Normally I don’t promote my Facebook page on here other than in the sidebar but the rough draft of the title sequence for “When the Lights Go Out” has been cut and unfortunately I couldn’t embed it here so I shared it on the Cinema Schminema Facebook page so if you’d like to have a look (it’s only 10 seconds long), head on OVER!
We filmed for 9 hours yesterday and got the first episode of “When the Lights Go Out” filmed! It was a super long day and it was super cold but it was AMAZING. My cast and crew are simply the best! Here’s a few pics of behind the scenes and an unedited video.
Since I didn’t have time yesterday, I’m watching something today and will post it late tonight or tomorrow morning. Yay, Happy Monday, y’all!
Suburban Zombie or The Decay of the Mind came to me via a commenter named Evan Jones. It’s a one minute zombie film (that alone got me – can one even DO a zombie film that’s any kind of decent in one minute?? Has Romero been wasting our time all these years with needless filler? Can someone out there in the intranets turn all of Romero’s films into one minute versions for my amusement??) with a twist.
The film opens with a guy sitting in a shed watching t.v.
Suddenly, his t.v. goes on the fritz (horror of horrors!!) and dude gets pissed. Seriously he goes all Hulk and smashes the t.v. Then he goes outside into the sun (which he obviously hasn’t seen in awhile since he tries to block it with his arms – “Arggghhhh! Sunlight!!” and we have a moment of “Wait is he zombie or vampire?”). Next, two mysterious figures in black appear (creepy!) and point to the shed indicating that he should go back inside. So he does and watches his broken t.v. Oooohhhh, get it??
I liked this for the social commentary it made about the mind numbingness of society. Seriously, these Kardashians and guidos I keep hearing about frighten me more than the upcoming zombie apocalypse. Our need to be entertained and our seeming unending quest for “15 minutes” is going to be our downfall. In my IMHO. And it likely will be via a zombie apocalypse – zombies have been the metaphor for our societal fears ever since Romero appeared on the scene.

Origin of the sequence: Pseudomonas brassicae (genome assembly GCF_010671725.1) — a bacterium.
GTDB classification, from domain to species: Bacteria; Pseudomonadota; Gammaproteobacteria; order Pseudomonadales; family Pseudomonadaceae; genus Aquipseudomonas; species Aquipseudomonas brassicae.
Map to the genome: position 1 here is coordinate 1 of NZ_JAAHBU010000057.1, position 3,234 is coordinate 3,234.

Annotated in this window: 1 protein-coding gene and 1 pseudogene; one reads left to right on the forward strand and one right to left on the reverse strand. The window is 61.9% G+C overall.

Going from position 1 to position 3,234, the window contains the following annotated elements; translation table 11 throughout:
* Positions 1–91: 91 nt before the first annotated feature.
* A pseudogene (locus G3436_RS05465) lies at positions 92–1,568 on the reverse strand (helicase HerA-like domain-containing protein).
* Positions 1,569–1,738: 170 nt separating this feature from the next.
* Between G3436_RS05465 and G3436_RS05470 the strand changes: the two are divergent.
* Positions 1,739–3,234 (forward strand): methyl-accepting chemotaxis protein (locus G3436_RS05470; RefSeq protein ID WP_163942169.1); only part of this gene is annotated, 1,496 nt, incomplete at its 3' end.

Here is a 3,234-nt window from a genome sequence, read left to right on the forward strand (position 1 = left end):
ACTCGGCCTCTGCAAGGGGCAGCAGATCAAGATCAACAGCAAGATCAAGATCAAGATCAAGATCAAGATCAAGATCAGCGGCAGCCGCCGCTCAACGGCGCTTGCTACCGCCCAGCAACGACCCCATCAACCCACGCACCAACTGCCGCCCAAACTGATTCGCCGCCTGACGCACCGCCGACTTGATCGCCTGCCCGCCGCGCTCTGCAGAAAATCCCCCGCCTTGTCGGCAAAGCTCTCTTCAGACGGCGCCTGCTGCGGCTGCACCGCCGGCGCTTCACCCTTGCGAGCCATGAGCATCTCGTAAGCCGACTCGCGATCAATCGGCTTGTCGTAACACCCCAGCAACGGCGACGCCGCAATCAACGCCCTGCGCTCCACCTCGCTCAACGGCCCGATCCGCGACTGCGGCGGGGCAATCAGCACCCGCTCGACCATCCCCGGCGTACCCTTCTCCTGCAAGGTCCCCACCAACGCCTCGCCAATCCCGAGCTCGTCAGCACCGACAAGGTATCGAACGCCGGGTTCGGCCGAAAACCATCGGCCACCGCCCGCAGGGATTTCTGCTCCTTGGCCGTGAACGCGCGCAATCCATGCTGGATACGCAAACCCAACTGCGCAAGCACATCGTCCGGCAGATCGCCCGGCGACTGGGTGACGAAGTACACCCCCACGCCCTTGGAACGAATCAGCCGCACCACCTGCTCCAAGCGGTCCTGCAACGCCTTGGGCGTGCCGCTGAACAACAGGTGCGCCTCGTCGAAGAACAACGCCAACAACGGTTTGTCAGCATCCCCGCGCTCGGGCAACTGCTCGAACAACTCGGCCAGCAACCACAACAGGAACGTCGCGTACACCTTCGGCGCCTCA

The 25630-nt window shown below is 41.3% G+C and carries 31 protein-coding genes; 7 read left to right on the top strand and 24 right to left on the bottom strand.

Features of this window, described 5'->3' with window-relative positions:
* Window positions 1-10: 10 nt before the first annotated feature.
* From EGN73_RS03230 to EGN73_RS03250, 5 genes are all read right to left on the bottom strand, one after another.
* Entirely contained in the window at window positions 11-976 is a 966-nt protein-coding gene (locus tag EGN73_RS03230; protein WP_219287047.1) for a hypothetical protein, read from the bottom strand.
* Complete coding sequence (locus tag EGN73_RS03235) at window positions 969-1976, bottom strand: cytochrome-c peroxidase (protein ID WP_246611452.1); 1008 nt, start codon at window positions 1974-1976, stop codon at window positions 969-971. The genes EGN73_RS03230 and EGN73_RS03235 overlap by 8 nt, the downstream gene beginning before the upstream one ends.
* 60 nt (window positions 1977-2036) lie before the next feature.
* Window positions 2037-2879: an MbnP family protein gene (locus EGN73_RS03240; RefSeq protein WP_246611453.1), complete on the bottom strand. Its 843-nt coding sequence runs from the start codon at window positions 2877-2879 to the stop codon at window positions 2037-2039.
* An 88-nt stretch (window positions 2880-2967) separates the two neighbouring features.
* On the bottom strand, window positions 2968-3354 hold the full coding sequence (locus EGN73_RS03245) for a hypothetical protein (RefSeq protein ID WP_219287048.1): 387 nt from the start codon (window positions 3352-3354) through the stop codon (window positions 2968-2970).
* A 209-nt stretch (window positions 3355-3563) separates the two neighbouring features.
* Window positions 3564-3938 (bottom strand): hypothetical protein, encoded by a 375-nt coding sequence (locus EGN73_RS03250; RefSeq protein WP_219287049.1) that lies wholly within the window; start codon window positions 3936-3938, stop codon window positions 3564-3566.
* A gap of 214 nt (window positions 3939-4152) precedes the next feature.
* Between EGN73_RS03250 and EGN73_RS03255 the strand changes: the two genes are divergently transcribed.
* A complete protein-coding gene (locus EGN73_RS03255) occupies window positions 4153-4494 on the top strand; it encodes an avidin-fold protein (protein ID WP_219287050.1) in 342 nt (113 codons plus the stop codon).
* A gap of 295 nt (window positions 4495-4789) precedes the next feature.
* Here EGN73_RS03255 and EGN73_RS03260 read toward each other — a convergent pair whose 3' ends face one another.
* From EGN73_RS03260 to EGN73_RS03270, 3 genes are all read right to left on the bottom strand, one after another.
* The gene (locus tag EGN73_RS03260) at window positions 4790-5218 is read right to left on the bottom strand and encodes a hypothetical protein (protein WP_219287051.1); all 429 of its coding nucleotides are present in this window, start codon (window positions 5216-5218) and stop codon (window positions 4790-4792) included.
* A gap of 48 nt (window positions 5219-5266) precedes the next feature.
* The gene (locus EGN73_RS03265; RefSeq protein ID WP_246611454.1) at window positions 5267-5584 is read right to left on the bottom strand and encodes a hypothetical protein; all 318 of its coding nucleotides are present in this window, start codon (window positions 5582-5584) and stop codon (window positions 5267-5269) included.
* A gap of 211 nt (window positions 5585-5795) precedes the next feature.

So check it out, it’s just a minute!
There’s a severe lack of snark in this review because honestly the first word that comes to mind after watching the short film, “Crestfallen”, written and produced by Russ Penning and directed by Jeremiah Kipp, is exquisite. From the main character played by Deneen Melody to the cinematography, “Crestfallen” has a radiance to it all while remaining unsettling.
The film is silent, coupled only with a haunting score by Harry “Friday the 13th” Manfredini. The story follows a young woman (Melody) as she attempts to take her life. Told mainly via flashback, we see the devastation wrought upon her as she catches her husband with another woman and sees her daughter taken away from her. There are several disturbing yet beautiful images throughout and since it’s silent, one is able to form their own opinion about what exactly has transpired.
Melody is achingly vulnerable and the first slice of her wrist is reminiscent of Juliet (“Oh happy dagger, this is thy sheath.”) while the lighting and mood is reminiscent of “The Virgin Suicides”. Melody does a tremendous job of handling a heavy story with only one bit of minor overacting that had me yell “No!” at the movie. It only lasts for a millisecond though so I was relieved.
I can’t help but to want to watch more from director, Jeremiah Kipp, and lucky for me I have two more shorts to follow up with!